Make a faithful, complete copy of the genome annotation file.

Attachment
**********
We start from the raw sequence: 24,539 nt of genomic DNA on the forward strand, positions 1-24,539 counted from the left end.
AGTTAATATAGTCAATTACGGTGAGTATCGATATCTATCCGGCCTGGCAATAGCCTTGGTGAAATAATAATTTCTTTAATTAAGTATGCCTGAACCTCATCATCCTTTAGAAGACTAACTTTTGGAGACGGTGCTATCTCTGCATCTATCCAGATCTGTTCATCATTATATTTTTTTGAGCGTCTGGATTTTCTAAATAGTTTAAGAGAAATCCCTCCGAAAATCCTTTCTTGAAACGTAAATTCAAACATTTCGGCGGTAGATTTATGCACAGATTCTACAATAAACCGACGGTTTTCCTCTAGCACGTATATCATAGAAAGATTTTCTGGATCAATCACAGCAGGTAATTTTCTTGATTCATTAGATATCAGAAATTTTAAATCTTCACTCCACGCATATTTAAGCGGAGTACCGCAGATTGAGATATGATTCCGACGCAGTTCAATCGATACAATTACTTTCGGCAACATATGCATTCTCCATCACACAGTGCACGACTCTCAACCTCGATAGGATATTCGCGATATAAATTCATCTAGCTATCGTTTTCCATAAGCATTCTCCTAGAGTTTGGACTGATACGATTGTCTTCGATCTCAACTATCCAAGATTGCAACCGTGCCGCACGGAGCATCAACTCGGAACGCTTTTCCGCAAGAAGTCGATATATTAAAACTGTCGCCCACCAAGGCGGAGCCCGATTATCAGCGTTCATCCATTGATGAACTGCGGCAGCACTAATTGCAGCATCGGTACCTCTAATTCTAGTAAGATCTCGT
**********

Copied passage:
We start from the raw sequence: 24,539 nt of genomic DNA on the forward strand, positions 1-24,539 counted from the left end.
AGTTAATATAGTCAATTACGGTGAGTATCGATATCTATCCGGCCTGGCAATAGCCTTGGTGAAATAATAATTTCTTTAATTAAGTATGCCTGAACCTCATCATCCTTTAGAAGACTAACTTTTGGAGACGGTGCTATCTCTGCATCTATCCAGATCTGTTCATCATTATATTTTTTTGAGCGTCTGGATTTTCTAAATAGTTTAAGAGAAATCCCTCCGAAAATCCTTTCTTGAAACGTAAATTCAAACATTTCGGCGGTAGATTTATGCACAGATTCTACAATAAACCGACGGTTTTCCTCTAGCACGTATATCATAGAAAGATTTTCTGGATCAATCACAGCAGGTAATTTTCTTGATTCATTAGATATCAGAAATTTTAAATCTTCACTCCACGCATATTTAAGCGGAGTACCGCAGATTGAGATATGATTCCGACGCAGTTCAATCGATACAATTACTTTCGGCAACATATGCATTCTCCATCACACAGTGCACGACTCTCAACCTCGATAGGATATTCGCGATATAAATTCATCTAGCTATCGTTTTCCATAAGCATTCTCCTAGAGTTTGGACTGATACGATTGTCTTCGATCTCAACTATCCAAGATTGCAACCGTGCCGCACGGAGCATCAACTCGGAACGCTTTTCCGCAAGAAGTCGATATATTAAAACTGTCGCCCACCAAGGCGGAGCCCGATTATCAGCGTTCATCCATTGATGAACTGCGGCAGCACTAATTGCAGCATCGGTACCTCTAATTCTAGTAAGATCTCGT